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Preaching and the Lilly Endowment

I am recruiting 15-18 young people, students in high school, college, university or seminary who will serve on a Young Preachers Leadership Team. We will gather for a retreat in January, convene for a week-long Preaching Camp in June, and host the first Festival of Young Preachers in Louisville in January 2010.

The Lilly Endowment is one of the largest, wealthiest private foundations in the United States. Last year, they awarded $333 million in grants.

The endowment supports community projects—but only in the state of Indiana; they support education—but only in the state of Indiana; and they support religion—all over the country.

Which is how and why I found myself engaged with the endowment while on the faculty of Georgetown College. There I administered a $2 million grant as part of their “theological exploration of vocation” initiative. Georgetown was one of 88 schools in this grant program.

But when I grew restless at Georgetown and sought a new direction for my ministry, it was the endowment that opened a way forward. In an unplanned and unprepared way, I described for them an idea that had been running around in the back of my head for two years—a national network of young people who aspire to be preachers of the gospel.

I called it The Academy of Preachers.

“What can we do to make this happen?” one of their staff asked, and I did not have my wits about me even to speak the most basic form of a request. When I stumbled he said, “Why don’t we give you a grant and let you do it?”

So I spent a good part of my summer writing a grant proposal. I turned it in on Sept. 1 and on Nov. 13 I received a call from the endowment to inform me the proposal had been approved and on Dec. 1, 2008, I could formally and officially begin my work with the academy.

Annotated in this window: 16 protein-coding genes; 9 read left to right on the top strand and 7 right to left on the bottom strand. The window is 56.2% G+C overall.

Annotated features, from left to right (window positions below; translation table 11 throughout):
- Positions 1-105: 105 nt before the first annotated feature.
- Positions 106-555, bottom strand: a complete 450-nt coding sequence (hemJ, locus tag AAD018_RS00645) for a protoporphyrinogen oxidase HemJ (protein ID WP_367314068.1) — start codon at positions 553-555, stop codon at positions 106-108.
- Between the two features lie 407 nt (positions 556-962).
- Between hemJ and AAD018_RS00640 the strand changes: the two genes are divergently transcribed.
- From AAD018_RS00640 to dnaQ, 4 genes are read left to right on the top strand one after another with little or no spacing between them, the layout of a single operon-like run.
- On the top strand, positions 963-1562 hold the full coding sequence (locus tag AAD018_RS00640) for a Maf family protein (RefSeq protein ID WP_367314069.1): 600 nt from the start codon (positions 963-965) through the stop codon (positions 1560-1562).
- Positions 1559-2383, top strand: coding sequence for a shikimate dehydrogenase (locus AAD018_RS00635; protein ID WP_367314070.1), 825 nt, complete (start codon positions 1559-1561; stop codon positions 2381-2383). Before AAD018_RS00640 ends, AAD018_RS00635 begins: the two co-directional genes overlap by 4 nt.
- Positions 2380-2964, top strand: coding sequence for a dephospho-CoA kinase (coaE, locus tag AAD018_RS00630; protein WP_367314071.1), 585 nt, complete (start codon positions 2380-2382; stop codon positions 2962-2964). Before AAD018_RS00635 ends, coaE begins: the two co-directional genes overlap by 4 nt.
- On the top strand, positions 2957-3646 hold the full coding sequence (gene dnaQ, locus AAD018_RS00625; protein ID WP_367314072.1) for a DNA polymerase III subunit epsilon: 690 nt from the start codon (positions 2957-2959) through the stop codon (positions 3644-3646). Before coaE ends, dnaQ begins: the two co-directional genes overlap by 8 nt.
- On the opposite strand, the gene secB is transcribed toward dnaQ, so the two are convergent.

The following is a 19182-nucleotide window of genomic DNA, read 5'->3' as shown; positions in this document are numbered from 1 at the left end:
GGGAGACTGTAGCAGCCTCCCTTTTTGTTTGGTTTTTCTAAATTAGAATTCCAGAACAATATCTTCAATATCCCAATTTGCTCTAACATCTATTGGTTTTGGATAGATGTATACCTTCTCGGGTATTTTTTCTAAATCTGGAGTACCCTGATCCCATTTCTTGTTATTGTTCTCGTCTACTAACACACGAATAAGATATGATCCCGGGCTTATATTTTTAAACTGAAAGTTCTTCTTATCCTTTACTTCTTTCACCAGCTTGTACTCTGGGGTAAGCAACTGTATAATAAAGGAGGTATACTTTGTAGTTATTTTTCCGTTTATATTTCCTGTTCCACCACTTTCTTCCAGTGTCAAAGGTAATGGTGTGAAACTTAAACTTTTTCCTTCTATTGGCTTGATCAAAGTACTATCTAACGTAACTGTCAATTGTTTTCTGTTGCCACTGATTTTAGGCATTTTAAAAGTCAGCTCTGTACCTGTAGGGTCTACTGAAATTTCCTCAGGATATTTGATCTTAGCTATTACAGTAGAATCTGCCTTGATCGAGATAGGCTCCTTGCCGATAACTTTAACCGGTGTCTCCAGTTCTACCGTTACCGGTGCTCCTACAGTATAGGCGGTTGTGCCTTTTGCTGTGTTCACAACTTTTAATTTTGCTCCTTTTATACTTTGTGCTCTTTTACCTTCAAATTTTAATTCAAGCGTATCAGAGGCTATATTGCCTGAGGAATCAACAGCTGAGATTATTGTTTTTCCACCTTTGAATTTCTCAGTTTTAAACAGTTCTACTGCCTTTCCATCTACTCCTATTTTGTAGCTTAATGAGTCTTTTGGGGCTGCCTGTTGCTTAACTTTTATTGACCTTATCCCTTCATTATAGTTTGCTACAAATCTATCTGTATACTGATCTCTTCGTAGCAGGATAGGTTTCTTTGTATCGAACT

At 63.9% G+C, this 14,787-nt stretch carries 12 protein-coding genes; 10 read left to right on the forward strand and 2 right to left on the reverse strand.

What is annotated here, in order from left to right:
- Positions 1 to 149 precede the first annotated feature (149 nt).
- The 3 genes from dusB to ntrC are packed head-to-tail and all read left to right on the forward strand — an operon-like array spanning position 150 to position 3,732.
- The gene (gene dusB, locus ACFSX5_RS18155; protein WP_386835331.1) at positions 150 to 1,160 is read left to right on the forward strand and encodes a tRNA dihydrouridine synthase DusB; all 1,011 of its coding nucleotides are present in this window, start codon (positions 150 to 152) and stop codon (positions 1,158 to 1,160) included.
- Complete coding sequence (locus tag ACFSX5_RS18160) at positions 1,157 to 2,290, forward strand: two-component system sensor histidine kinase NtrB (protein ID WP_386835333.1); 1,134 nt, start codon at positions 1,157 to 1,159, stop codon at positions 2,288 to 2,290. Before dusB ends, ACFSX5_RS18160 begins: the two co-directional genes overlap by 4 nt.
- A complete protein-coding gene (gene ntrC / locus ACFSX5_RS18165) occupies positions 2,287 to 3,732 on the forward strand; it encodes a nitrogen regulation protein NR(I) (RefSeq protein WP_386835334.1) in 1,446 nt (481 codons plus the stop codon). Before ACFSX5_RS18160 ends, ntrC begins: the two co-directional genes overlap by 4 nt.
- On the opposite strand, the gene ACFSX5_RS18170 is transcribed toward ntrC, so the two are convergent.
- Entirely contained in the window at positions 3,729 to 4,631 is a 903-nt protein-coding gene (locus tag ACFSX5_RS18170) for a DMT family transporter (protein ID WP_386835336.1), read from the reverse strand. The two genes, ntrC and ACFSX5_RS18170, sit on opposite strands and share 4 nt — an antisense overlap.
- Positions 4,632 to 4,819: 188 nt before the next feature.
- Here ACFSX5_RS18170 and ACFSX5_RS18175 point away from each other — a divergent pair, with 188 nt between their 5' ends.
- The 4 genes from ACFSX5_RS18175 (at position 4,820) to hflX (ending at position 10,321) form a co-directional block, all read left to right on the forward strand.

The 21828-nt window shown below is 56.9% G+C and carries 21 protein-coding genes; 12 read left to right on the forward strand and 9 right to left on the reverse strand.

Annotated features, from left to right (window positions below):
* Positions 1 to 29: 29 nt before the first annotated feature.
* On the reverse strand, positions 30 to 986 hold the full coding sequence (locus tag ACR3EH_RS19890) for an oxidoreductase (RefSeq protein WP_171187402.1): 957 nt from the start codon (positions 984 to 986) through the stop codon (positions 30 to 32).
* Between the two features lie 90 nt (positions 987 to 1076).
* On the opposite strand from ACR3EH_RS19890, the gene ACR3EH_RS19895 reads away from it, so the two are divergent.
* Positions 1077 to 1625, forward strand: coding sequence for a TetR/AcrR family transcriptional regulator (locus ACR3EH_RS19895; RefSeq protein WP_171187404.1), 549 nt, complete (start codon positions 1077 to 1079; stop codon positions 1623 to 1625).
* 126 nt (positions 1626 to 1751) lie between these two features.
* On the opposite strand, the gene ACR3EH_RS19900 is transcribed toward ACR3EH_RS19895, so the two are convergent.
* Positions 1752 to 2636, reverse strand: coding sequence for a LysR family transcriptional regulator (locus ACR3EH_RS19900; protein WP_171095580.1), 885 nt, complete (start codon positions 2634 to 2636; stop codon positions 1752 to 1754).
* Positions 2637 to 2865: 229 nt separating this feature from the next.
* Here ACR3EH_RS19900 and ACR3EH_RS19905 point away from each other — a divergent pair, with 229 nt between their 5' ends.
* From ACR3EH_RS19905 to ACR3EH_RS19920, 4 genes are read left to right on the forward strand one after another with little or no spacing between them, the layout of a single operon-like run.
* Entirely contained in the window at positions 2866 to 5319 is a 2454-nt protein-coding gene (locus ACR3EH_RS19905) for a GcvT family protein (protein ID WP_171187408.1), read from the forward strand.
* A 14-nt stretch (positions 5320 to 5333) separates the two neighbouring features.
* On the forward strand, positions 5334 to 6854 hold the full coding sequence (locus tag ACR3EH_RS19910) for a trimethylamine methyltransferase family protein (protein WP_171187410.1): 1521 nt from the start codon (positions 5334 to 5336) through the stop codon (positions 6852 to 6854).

Of course, I could not wait, and had not waited. Throughout the fall, I have been traveling around the region targeted for the 18-month pilot project: Indianapolis, Cincinnati, Evansville and Nashville, and all the territory within a 150-mile radius of Louisville. There are 60 private, mostly church-related, institutions of higher learning: Bible colleges, liberal arts colleges, universities, seminaries—such as Simons Bible College in Louisville, Trevecca Nazarene College in Nashville, Butler University in Indianapolis, and St. Meinrad Seminary in Indiana.

I am recruiting 15-18 young people, students in high school, college, university or seminary who will serve on a Young Preachers Leadership Team. We will gather for a retreat in January, convene for a week-long Preaching Camp in June, and host the first Festival of Young Preachers in Louisville in January 2010.

My partner in this is St. Matthews Baptist Church of Louisville. The endowment does not give to individuals but to institutions, mostly. So we have collaborated on this vision, and what a vision it is: inspiring young people in their call to gospel preaching.

Dwight Moody is a writer, preacher and professor living in Lexington, Ky. This column appeared previously on his blog.

Related:

So You Want to Be a Preacher (first column in the series)

The Significance of Preaching (second column in the series)